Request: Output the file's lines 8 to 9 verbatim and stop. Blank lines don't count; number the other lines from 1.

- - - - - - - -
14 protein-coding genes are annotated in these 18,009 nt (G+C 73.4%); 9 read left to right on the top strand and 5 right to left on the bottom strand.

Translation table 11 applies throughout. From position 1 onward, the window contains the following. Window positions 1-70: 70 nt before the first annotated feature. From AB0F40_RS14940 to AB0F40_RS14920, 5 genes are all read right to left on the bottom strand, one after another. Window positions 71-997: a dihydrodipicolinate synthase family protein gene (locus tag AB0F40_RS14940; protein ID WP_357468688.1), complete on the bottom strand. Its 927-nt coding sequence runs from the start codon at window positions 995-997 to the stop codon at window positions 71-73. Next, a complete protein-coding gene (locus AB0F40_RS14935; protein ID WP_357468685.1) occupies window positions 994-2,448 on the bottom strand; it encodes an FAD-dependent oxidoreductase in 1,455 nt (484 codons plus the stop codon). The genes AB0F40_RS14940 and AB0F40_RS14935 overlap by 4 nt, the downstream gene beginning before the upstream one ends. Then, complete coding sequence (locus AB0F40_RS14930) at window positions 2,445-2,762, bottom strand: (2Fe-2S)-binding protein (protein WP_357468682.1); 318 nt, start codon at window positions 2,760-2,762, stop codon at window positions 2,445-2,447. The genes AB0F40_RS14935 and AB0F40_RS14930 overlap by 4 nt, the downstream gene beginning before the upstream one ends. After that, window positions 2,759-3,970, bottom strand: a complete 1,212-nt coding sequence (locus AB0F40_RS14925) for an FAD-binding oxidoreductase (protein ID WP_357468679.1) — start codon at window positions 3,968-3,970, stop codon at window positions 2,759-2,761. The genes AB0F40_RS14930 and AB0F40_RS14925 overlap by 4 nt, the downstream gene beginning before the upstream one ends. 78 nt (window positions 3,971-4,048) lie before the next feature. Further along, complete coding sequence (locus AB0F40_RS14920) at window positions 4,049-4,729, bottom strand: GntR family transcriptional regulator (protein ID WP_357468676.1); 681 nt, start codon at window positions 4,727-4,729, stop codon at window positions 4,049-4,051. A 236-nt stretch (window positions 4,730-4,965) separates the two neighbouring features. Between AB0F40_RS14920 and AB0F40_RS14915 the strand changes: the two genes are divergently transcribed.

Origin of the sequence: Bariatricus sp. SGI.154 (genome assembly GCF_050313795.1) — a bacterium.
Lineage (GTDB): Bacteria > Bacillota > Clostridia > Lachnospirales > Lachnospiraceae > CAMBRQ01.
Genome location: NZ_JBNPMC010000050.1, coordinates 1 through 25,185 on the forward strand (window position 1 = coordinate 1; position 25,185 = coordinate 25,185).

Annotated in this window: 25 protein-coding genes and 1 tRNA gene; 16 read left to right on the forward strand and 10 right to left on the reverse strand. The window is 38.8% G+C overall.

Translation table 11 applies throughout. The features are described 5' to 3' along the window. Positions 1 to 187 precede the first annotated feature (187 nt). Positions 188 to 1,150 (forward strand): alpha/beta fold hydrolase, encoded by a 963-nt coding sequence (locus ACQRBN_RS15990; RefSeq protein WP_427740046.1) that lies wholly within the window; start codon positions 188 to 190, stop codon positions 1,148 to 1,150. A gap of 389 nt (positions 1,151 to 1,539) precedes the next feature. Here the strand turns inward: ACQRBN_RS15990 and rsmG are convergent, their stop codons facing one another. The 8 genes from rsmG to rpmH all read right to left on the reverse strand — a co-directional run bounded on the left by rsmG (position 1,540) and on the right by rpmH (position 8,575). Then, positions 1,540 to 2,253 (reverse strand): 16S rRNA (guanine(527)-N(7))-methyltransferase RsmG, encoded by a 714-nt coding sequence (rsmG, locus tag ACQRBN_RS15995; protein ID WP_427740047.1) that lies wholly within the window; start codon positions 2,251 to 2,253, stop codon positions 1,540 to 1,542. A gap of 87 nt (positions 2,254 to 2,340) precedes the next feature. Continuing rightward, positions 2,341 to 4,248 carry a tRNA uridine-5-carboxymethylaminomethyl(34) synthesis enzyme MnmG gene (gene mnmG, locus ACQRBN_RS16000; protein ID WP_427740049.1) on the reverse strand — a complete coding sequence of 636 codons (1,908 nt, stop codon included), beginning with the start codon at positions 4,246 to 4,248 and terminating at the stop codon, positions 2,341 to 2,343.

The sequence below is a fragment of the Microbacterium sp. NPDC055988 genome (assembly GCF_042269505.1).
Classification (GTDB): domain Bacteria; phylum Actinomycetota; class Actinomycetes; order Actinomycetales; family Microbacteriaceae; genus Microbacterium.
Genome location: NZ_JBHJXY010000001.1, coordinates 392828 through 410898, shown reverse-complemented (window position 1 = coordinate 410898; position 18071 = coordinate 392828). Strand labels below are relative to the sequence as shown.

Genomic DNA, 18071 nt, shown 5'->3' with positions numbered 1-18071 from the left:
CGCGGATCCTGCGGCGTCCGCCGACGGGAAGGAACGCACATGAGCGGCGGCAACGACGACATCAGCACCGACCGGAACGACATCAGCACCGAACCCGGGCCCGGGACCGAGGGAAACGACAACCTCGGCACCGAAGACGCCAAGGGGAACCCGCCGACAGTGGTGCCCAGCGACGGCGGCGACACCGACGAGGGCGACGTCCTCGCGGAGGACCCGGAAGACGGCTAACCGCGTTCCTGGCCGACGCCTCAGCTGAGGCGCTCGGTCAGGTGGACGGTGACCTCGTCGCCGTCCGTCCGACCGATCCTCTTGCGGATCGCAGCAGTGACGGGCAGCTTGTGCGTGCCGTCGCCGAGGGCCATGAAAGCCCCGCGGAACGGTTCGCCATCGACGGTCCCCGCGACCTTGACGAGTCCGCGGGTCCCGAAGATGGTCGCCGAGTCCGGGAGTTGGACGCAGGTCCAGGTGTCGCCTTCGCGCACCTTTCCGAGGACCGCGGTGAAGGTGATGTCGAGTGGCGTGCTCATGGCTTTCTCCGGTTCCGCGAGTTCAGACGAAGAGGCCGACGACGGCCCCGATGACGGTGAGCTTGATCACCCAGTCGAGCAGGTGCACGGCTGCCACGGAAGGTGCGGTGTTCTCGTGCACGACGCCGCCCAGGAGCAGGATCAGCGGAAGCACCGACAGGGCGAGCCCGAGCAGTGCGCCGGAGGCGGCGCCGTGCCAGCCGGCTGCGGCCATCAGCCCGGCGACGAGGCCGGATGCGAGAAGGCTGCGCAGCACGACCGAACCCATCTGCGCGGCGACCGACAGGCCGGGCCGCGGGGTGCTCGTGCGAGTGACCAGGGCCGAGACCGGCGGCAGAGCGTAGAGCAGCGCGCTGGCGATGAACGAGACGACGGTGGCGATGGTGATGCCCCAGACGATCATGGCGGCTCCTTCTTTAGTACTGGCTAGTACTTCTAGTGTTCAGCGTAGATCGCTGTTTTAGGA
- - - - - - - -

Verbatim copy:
The sequence below is a fragment of the Microbacterium sp. NPDC055988 genome (assembly GCF_042269505.1).
Classification (GTDB): domain Bacteria; phylum Actinomycetota; class Actinomycetes; order Actinomycetales; family Microbacteriaceae; genus Microbacterium.